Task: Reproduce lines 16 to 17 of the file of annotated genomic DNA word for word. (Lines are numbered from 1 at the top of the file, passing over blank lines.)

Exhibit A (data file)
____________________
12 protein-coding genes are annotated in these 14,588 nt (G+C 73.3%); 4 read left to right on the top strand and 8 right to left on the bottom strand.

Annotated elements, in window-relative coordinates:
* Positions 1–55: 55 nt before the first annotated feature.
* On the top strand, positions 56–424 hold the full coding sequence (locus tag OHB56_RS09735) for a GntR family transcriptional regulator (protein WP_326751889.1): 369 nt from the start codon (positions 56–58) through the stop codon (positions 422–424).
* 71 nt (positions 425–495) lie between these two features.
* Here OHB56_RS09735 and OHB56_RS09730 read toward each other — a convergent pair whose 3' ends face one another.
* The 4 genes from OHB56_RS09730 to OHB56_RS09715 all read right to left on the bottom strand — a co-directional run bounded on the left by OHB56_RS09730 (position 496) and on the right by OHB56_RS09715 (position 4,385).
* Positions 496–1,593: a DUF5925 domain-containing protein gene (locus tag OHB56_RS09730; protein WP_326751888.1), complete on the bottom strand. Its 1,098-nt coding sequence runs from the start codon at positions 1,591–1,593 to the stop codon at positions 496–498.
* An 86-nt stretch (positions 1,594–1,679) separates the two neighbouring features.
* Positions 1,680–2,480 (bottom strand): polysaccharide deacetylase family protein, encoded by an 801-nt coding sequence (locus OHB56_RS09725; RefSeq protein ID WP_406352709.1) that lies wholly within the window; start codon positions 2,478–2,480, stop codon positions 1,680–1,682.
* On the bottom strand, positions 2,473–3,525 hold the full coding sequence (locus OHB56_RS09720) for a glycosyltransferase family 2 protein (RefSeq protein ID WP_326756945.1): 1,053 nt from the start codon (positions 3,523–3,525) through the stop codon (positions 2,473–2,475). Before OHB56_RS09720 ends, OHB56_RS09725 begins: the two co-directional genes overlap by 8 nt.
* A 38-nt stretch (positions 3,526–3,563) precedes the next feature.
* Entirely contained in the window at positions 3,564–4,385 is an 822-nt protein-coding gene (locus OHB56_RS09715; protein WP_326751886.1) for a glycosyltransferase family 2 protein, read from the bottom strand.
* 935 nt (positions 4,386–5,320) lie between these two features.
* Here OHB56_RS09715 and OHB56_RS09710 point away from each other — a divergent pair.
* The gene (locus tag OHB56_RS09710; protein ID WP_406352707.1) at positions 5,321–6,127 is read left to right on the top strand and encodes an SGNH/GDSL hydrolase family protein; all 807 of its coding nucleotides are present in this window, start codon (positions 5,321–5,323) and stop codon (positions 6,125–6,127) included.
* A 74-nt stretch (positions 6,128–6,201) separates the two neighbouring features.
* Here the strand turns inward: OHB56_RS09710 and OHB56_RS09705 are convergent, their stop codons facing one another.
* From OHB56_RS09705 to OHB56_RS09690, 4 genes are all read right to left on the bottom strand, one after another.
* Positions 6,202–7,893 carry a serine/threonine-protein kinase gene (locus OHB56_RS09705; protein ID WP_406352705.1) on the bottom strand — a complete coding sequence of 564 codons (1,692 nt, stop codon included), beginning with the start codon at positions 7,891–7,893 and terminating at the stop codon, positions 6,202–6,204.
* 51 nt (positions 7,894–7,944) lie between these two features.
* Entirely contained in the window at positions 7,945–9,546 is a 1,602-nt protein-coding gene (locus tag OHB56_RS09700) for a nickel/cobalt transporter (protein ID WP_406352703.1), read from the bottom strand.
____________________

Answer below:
* The gene (locus tag OHB56_RS09710; protein ID WP_406352707.1) at positions 5,321–6,127 is read left to right on the top strand and encodes an SGNH/GDSL hydrolase family protein; all 807 of its coding nucleotides are present in this window, start codon (positions 5,321–5,323) and stop codon (positions 6,125–6,127) included.
* A 74-nt stretch (positions 6,128–6,201) separates the two neighbouring features.